So after some personal reflection and constructive conversation with a friend, I came to the conclusion that I’m a hypocrite. I actually struggled to fall asleep the other night because I realised that there are such gaping flaws in the way I think I act and the way I actually act. My previous post was on the logic of being a vegetarian. I may look harshly on someone who denies the facts of the benefits to self and society of a veggie diet, just like I judge someone who smokes, for various reasons. But there are other similar things in my life which I don’t do, but know I should, or visa versa. Which means I am a hypocrite. I also know that the reason we do these things is quite simple. We engage in ‘risky’ behaviour because we do not see the immediate consequences of those behaviours. Or we do not do positive behaviours because the consequences are not immediately visible. I have been trying for the past 8 years to lose weight. I am still not 1kg closer to my goal, even though I have tried, and tried, and tried. What’s my problem? Whatever exercise I do today will have zero visible effect. Denying myself that chocolate is not going to make me lighter on the scale tomorrow. It is exactly the same reasoning as someone saying that the steak on his plate is not going to kill him, or have any effect on saving the planet. It seems there is work to be done.
Ok, so my fist post will probably not be a Pulitzer prize winner, but I thought I’d start with the thing that I find creates the most cognitive dissonance among clever people. Especially those who stand in favour of climate change and believe in science. I guess it is proof again that cultural patterns are of such a strong nature that we sometimes cannot comprehend a world where certain practices and behaviours do not exist, never mind what science says. We do readily engage in confirmation bias, clinging hopelessly to the few straws that prove that our behaviour is correct. “My great aunt Bella lived to the ripe old age of 98, and she smoked 2 packs a day.”, or “She lived to 98 and ate her steak every day.” Both are equally stupid assertions. We all know that in science there are levels of evidence, and one one-sided case study does not make an argument. Fair enough. People do not go out to disprove and change their most treasured habits. If that were the case we would be living in utopia already. I guess my biggest gripe with the issue of meat eating is the level of ignorance among people who should know better. Sure, there are those that know, and decide not to act, living with their cognitive dissonance (quite willfully and uncomfortably). But unfortunately there are those that should know, but know nothing. Just yesterday a student asked me how I am able to be a vegetarian. He could not fathom what I eat. Really? Then the more shocking question came: “Why are you a vegetarian?” I promptly gave a list of reasons, and I could see the glaze settling over his eyes like some primal coding kicking in and taking over – no, you will not listen to reason, you cannot live without it, refocus. Ok, so how are things with Miley Circus.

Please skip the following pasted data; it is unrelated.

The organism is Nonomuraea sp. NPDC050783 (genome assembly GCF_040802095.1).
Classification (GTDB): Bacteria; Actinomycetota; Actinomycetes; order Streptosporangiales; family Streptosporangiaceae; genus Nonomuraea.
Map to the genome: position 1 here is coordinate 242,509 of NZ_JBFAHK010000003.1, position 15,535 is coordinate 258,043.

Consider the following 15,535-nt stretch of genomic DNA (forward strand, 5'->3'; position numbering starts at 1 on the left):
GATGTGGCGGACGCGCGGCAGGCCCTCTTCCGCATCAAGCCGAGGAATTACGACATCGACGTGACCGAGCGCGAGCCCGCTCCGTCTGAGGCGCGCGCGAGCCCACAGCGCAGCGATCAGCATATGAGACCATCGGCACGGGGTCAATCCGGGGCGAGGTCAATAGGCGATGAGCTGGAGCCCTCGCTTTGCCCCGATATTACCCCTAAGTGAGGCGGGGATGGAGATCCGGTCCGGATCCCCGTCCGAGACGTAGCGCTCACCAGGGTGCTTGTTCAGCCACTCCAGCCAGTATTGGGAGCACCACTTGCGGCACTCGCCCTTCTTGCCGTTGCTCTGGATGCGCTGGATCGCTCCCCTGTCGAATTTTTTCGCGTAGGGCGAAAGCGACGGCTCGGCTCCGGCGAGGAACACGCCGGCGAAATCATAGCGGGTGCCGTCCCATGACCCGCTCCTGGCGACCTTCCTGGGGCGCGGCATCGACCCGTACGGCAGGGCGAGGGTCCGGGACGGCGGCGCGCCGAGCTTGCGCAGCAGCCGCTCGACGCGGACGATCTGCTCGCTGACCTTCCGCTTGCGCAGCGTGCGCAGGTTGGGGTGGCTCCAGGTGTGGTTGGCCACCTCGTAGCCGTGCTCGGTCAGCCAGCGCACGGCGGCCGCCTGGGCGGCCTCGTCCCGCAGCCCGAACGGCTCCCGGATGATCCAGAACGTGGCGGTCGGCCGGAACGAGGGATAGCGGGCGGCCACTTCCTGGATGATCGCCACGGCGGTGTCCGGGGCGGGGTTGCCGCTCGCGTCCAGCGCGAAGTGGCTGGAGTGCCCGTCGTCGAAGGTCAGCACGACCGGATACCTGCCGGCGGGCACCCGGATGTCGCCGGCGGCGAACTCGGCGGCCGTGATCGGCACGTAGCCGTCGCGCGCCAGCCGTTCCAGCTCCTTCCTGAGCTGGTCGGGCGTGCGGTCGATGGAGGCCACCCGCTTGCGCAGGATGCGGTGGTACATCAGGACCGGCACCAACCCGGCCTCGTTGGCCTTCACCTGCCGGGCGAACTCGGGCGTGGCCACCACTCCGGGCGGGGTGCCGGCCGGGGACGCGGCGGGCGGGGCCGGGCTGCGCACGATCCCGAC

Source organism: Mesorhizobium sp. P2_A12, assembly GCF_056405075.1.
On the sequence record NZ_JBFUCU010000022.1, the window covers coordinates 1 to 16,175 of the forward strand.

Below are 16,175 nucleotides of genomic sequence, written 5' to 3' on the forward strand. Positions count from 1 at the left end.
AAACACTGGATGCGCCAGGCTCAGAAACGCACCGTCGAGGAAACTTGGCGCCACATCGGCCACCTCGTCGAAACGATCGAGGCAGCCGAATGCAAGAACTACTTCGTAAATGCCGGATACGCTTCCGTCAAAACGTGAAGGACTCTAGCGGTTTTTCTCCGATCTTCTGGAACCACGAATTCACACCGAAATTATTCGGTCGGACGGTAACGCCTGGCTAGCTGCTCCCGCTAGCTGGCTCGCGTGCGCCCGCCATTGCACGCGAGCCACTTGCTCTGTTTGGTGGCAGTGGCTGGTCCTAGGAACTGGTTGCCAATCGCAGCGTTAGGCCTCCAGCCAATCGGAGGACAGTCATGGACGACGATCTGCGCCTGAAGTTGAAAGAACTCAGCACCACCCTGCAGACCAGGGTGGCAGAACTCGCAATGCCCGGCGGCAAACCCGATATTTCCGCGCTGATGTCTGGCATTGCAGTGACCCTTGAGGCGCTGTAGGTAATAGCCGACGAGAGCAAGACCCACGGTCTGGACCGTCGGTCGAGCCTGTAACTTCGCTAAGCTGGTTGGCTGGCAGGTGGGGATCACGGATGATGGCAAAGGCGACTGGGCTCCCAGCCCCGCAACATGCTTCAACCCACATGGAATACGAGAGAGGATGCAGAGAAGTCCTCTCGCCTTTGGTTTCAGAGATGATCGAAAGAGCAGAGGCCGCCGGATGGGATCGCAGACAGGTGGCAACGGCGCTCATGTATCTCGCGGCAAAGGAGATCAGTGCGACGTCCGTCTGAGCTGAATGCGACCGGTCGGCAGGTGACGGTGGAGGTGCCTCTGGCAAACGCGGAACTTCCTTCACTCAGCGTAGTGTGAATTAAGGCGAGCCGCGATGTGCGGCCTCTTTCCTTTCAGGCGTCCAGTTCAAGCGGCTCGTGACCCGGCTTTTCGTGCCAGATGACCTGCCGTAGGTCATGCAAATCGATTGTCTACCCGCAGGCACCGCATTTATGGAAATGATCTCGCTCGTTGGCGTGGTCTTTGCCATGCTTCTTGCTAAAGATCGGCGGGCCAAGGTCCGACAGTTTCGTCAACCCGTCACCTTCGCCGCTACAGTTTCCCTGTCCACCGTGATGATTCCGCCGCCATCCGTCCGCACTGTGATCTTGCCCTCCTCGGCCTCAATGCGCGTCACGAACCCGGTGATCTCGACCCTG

Here are just two facts among the hundreds. If they are true we should be rioting because of the inaction in the world. (1). We have 7 billion people on this planet, it takes between 10kg and 20kg of food to produce just 1kg of meat. (2). The only food that contain cholesterol are animal foods. There is no cholesterol in plant food. I rest my case.
(Don’t worry I’l definitely have more to say on this later)